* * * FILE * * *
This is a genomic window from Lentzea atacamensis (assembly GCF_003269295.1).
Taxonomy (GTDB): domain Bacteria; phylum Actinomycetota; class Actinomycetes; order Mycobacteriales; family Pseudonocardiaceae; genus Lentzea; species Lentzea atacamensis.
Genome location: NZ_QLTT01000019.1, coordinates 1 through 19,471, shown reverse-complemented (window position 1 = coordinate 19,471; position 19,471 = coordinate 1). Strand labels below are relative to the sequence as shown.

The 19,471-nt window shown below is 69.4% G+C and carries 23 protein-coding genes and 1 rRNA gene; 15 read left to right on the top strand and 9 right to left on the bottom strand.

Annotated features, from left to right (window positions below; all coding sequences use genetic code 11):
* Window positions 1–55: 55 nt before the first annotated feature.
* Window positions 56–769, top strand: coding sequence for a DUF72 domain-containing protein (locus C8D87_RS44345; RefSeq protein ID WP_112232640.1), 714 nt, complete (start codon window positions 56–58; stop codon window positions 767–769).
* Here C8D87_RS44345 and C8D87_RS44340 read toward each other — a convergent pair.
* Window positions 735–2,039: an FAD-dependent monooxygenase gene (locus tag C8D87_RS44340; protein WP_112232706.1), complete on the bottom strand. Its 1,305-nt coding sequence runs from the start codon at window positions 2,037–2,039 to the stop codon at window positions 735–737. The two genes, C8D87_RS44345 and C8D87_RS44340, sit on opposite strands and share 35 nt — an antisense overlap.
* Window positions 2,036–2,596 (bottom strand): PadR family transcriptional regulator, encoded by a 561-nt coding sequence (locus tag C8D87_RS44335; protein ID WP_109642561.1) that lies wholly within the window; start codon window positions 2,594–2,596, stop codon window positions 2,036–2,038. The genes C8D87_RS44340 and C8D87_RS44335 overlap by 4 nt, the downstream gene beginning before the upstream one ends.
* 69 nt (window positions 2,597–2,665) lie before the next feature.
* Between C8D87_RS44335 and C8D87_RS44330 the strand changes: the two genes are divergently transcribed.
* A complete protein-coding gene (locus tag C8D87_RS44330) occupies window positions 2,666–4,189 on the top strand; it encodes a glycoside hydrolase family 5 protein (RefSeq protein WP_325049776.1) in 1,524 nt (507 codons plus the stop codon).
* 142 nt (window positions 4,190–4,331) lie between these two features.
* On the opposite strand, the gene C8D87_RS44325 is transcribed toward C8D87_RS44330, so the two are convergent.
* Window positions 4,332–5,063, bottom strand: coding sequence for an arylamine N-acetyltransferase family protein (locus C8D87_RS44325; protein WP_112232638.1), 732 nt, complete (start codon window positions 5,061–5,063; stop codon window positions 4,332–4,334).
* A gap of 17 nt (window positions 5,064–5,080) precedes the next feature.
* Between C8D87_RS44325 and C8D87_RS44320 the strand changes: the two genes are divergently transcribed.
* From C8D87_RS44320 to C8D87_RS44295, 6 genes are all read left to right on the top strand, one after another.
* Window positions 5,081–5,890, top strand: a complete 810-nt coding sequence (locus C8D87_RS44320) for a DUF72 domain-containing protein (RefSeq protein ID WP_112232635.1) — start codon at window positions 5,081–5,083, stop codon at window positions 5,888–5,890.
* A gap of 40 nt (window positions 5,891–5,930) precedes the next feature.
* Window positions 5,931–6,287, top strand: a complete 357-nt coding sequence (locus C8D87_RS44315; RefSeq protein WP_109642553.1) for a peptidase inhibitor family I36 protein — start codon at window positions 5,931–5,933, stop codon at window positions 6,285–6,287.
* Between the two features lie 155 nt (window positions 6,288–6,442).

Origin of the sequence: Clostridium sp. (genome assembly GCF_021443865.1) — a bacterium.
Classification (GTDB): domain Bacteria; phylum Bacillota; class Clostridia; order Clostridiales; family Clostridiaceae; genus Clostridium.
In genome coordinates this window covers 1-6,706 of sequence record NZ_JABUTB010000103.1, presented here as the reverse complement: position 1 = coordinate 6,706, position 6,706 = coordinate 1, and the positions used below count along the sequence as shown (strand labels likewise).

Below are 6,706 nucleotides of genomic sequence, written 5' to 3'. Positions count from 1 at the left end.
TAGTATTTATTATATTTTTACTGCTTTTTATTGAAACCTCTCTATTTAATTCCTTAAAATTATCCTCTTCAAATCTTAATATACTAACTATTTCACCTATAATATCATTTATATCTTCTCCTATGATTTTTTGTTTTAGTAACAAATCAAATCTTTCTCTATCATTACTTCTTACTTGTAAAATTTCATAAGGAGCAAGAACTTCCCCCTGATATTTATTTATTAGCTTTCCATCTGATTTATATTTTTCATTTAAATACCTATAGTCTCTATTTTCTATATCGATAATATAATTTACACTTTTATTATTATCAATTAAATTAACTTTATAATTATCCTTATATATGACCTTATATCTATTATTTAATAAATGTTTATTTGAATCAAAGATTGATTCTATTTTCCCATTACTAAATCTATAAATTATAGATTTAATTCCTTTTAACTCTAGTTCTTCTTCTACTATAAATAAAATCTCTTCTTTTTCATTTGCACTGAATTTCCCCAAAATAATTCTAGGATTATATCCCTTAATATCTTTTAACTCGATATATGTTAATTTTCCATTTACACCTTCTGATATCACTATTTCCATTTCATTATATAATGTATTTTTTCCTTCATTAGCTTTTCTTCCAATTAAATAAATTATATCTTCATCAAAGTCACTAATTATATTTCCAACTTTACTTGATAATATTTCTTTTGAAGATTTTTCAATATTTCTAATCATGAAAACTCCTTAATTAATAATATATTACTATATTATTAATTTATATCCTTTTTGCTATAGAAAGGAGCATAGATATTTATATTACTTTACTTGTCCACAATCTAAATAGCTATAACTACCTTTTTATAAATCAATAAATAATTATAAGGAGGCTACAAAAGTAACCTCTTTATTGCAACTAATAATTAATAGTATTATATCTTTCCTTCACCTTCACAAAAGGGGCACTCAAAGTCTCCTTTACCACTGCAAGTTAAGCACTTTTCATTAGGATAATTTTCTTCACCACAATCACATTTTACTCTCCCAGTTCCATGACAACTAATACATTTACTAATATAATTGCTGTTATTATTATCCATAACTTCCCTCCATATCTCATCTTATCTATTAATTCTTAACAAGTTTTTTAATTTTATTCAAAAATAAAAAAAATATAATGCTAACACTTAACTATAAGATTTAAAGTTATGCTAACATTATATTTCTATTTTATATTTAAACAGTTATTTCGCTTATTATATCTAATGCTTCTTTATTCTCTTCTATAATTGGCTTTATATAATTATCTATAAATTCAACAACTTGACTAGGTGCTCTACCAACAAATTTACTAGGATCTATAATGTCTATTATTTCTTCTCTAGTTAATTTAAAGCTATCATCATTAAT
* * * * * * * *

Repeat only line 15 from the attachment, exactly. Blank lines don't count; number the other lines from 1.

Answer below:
* On the opposite strand, the gene C8D87_RS44325 is transcribed toward C8D87_RS44330, so the two are convergent.